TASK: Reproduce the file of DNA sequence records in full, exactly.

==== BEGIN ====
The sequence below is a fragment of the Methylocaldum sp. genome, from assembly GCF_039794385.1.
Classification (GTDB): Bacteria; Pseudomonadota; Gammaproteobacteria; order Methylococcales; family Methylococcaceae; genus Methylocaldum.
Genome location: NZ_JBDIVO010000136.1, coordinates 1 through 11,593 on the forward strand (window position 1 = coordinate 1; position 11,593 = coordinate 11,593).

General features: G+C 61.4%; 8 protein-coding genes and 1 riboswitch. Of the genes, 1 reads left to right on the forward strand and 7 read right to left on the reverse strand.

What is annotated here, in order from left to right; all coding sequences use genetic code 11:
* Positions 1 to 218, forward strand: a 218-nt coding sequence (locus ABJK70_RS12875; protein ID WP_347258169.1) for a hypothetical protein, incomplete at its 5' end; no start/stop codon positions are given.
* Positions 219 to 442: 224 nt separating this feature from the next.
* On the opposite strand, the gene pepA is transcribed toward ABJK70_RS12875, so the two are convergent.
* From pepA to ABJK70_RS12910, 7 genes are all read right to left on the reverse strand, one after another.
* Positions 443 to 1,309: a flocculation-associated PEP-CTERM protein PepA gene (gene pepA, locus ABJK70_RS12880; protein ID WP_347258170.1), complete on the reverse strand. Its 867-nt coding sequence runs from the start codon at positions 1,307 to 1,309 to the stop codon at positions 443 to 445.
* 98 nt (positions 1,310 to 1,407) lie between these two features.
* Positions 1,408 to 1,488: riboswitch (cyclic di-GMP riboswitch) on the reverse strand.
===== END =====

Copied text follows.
The sequence below is a fragment of the Methylocaldum sp. genome, from assembly GCF_039794385.1.
Classification (GTDB): Bacteria; Pseudomonadota; Gammaproteobacteria; order Methylococcales; family Methylococcaceae; genus Methylocaldum.
Genome location: NZ_JBDIVO010000136.1, coordinates 1 through 11,593 on the forward strand (window position 1 = coordinate 1; position 11,593 = coordinate 11,593).

General features: G+C 61.4%; 8 protein-coding genes and 1 riboswitch. Of the genes, 1 reads left to right on the forward strand and 7 read right to left on the reverse strand.

What is annotated here, in order from left to right; all coding sequences use genetic code 11:
* Positions 1 to 218, forward strand: a 218-nt coding sequence (locus ABJK70_RS12875; protein ID WP_347258169.1) for a hypothetical protein, incomplete at its 5' end; no start/stop codon positions are given.
* Positions 219 to 442: 224 nt separating this feature from the next.
* On the opposite strand, the gene pepA is transcribed toward ABJK70_RS12875, so the two are convergent.
* From pepA to ABJK70_RS12910, 7 genes are all read right to left on the reverse strand, one after another.
* Positions 443 to 1,309: a flocculation-associated PEP-CTERM protein PepA gene (gene pepA, locus ABJK70_RS12880; protein ID WP_347258170.1), complete on the reverse strand. Its 867-nt coding sequence runs from the start codon at positions 1,307 to 1,309 to the stop codon at positions 443 to 445.
* 98 nt (positions 1,310 to 1,407) lie between these two features.
* Positions 1,408 to 1,488: riboswitch (cyclic di-GMP riboswitch) on the reverse strand.